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Examining our motivations

January 15, 2016

I’m really enjoying my Aikido practice at the moment, I think one of the reasons for this is that at the moment I’m training without a fixed goal, at the moment we’re working through our 3rd Kyu syllabus, but there is no time scale that we’re working to or unnecessary pressure of a large grade exam event.

My motivation at the moment is to train to learn and make personal progress, later in the Year when the 3rd Kyu grade come along then fair enough, at the moment I’m just enjoying the learning process and the journey.

 

Monday night again working our way through the 3rd Kyu syllabus, looking at the immobilisations from the 5 ‘escapes’ – Irimi 1&2, Tenkan 1&2 and corner step, we took a particularly in depth look at Nikkyo.

When I first made the transition from Aikikai to Ki Aikido, I didn’t understand why the immobilisations started from a heavy ‘Ikkyo based’ movement, but now with all the variations in footwork, it makes perfect sense, as you are working from a known, rather than trying to remember a different set of footwork for each technique.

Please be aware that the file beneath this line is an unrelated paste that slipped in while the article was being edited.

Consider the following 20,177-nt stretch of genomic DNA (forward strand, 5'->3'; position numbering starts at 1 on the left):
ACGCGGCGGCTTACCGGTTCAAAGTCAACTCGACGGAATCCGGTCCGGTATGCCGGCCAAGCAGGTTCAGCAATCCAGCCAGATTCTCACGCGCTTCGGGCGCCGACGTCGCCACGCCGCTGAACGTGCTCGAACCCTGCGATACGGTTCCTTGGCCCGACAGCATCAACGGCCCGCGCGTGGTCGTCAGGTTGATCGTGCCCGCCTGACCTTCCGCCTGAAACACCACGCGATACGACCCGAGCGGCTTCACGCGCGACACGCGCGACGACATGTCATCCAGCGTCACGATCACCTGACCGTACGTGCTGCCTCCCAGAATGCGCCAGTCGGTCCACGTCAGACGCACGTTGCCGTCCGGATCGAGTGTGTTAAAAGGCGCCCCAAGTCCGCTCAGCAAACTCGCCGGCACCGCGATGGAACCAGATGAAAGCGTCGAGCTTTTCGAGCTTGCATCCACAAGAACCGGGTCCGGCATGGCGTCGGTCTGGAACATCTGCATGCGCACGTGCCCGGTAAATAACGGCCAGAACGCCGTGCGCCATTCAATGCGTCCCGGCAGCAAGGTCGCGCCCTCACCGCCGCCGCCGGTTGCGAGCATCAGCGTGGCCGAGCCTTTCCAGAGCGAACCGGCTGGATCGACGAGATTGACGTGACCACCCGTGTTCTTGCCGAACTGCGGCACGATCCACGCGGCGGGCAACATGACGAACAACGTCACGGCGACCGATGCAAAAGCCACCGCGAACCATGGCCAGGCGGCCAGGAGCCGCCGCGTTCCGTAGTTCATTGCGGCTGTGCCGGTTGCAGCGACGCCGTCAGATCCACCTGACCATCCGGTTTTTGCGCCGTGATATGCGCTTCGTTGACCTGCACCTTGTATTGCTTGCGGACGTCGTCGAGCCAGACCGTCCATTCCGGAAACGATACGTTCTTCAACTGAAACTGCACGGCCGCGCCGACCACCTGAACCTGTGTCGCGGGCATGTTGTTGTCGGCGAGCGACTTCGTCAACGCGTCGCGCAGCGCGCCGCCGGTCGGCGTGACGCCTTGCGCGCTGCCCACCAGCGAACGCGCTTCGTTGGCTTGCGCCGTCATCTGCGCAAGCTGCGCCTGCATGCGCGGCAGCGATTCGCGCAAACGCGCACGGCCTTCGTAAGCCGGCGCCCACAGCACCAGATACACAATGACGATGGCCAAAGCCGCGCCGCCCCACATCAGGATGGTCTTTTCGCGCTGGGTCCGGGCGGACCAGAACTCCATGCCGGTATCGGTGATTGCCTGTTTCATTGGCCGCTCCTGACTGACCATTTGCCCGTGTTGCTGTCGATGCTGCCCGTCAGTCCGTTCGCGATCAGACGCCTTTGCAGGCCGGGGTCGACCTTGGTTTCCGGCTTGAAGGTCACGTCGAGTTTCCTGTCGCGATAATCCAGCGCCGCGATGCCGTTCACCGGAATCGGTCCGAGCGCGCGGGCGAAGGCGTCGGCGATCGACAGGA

Also by working from an Ikkyo like movement, you have the flexibility and freedom to change the technique from one to another.

 

My Wife said today that this Year should be a Year where my ‘goal’ is to have no goals, She knows that I’m at times quite a driven person, who throws themselves headlong into all manner of things usually with a set goal to achieve.

 

We were talking about my attending the Easter sesshin with Stonewater Zen, it is a large financial investment, and a week of my 3 weeks annual leave at work, but I think that a week of immersion into my Zen practice, My wife is encouraging me to attend, but to go without any goal or expectations, just to go and experience the practice.

I would like to take Jukai this year, to make a commitment to my practice, rather than as a goal to achieve.

 

So this Year I will train without a set goal, and I will practice Zen without a fixation on achieving anything.

Just turn up, with the motivation of being present in each moment and getting the most out of each minute of being there.

Not thinking of win or loss, gain or achievement, the experience is victory enough.

 

Thoughts go out to Bernie Glassman Tetsugen Roshi and his friends and family, after he suffered a stroke on Tuesday.

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